In 1999, I was a Senior in High School and admittedly had a bit too much time on my hands.

My shifts at the local 50’s diner usually started around 4pm, where I rocked a bow tie and made constant change so that families could put a never ending run of quarters in the jukebox to play Rockin’ Robin for hours and hours  (That song still haunts me by the way – Tweet-tweet-tweet).

Since I had a bit of time between sleeping in, reading my Delias catalog and putting on my blue eyeshadow before work, I discovered a new midday form of entertainment; The brand new soap opera Passions launched that July.

At 2:00, I transported from Eugene, OR to the fictitious setting of Harmony, a town complete with your standard daytime drama and a few…well, unexpected deviations from the typical soap opera narrative. For nearly 10 years, we were introduced to storylines involving an orangutan nurse name Precious, a talking doll who drank martinis and only spoke in third person, and our leading lady, Sheridan Crane, who is still haunted by the untimely death of her BFF. You may have heard of her, Princess Diana?

Daytime soaps have always been known for extreme storylines, overly dramatic dialogues and those loooong awkward pauses, but when Passions hit the screen in the late 90’s, it was a whole new kind of awfulsome (That’s a mix between awful and awesome, obviously).


I continued to tune in from my dorm room and college digs occasionally until life got in the way and watching mid day soaps while lounging in my juicy tracksuits were a thing of the past.

But while my time in Harmony was relatively short, I can safely say that my time with soaps was not.

Like any other genre, soap opera popularity has ebbed and flowed over the decades but starting with Dallas in the early 80s, they made their way from daytime fodder to prime time must see TV. But what makes a soap opera a soap opera?

Defining traits include:

  • Large amount of characters who tend to enter and exit with storyline crossover*
  • Heightened emotion, often to the point of satire
  • Extreme situations and a tendency for over the top acting + plotlines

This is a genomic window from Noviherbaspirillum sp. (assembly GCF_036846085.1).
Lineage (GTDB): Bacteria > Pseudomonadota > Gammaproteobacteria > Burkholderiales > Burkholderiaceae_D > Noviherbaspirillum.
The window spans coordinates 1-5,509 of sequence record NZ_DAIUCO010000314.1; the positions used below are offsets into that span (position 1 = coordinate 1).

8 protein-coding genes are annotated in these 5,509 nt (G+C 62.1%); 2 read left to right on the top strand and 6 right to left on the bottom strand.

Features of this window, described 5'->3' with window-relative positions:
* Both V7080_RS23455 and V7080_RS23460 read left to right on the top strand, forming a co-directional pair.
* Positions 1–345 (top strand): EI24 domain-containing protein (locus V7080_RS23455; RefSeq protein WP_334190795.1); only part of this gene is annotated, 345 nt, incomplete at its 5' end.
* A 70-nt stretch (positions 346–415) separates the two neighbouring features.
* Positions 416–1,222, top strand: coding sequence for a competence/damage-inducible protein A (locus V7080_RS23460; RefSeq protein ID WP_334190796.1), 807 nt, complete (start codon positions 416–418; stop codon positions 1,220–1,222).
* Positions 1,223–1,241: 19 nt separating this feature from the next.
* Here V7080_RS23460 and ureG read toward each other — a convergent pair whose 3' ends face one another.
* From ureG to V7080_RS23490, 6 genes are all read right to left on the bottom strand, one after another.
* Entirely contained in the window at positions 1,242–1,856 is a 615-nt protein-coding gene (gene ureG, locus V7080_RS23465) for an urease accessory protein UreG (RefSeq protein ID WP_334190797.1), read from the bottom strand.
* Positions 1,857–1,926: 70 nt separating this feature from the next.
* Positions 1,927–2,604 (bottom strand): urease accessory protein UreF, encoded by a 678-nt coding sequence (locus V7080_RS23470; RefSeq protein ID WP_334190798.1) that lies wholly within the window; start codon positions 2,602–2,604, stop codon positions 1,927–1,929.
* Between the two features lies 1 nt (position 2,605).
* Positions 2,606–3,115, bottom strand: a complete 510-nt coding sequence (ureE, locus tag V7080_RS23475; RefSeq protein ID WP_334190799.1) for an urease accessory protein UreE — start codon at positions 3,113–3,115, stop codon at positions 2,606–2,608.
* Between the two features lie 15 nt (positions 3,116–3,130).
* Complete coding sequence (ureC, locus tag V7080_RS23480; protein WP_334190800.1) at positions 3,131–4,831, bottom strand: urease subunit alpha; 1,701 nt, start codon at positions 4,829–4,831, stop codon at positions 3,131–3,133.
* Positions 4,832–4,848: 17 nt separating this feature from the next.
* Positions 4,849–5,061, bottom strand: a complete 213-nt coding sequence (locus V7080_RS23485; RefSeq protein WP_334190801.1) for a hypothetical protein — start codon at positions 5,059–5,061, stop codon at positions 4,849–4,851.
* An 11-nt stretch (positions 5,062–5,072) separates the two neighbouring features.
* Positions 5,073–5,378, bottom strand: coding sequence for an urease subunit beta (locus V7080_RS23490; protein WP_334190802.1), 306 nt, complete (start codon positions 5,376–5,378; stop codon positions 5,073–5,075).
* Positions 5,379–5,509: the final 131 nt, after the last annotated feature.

*Optional: Sometimes with the same characters entering and exiting due to amnesia, faked deaths and separated and birth twins

The good news is that even if you haven’t turned on Days of Our Lives recently to see whether or not Marlena is possessed again (She’s not, I checked), you still have plenty of opportunity to view some contemporary soaps. Let’s just say if you’re a fan of big-build-up-make-out scenes, dramatic murderous twists and generation spanning family feuds, this is a pretty good time to be tuning into TV.

 

Let’s take a look at some top soaps to hit the small screen in the past few years:

Greys Anatomy: Another famous daytime soap was centered around a hospital and even after 14 seasons, Greys offers no shortage of implausible plot twists. Bonus? The large cast helps keep the show afloat when certain actors get fired for being prima donnas off screen or releasing nude videos

Game of Thrones: This HBO powerhouse, currently filming its 8th season, is one that really legitimizes the genre. While it fits the bill with the large ensemble cast and elaborate drama, GOTs storylines don’t have the cheese factor that viewers currently liken to soaps. And that ability to show a variance is certainly good for the future of the genre.

Downton Abby: With stately sets and epic period costumes, Downton takes the drama of early Gossip Girl, overlays it with Pride & Prejudice and TaDa! A Soap Opera…. On PBS.

Riverdale: This Archie comic inspired teenage soap airing on the CW is what “all the kids are watching” according to a very reliable source. My sister, who happens to teach High School.

 

There are still plenty of other highly rated dramas, comedies and reality shows on TV right now that don’t fall into this category, so what place do soaps have in today’s era of TV? A pretty important one if you ask me.

In the days of DVR and streaming, where live viewing is the gold star in today’s media landscape,  these new soaps can be the answer to a network’s (and advertiser’s) prayers. Shows that follow these genre defining trends lead to unrivaled drama and water cooler talk. And of course, that means a higher propensity to live viewing and social co-viewing which leads to ample opportunities for sponsor integration and social extensions .

The raving teenage fan base of Riverdale might not be buying household soap but they are certainly connecting with brands that can create an authentic presence within the programs and with the content and characters surrounding it. In fact, Cover Girl and Riverdale have created a unique partnership with vignette style, stop motion spots airing during the show and in online content surrounding it. These spots show the actresses transforming into their characters, highlighting the Cover Girl products they are using. Because the fans are so loyal to these programs and the talent within them, they are consuming insane amounts of content surrounding the show, leading to plenty of opportunity for unique partnership integrations.

Unfortunately for us and for Passions Fans, it went off the air in 2008. So we don’t get to see Brockmans Gin sponsor Timmy the living doll’s daily martini or Samsung product placement in the flashbacks of phone calls between Sheridan and Di. But the daytime soaps (even the really bad ones) have set up our TV watching society to appreciate and thrive on the drama they created, setting up a pretty entertaining new golden age of TV.

 

Written by R\West Director of Media, Danielle Perez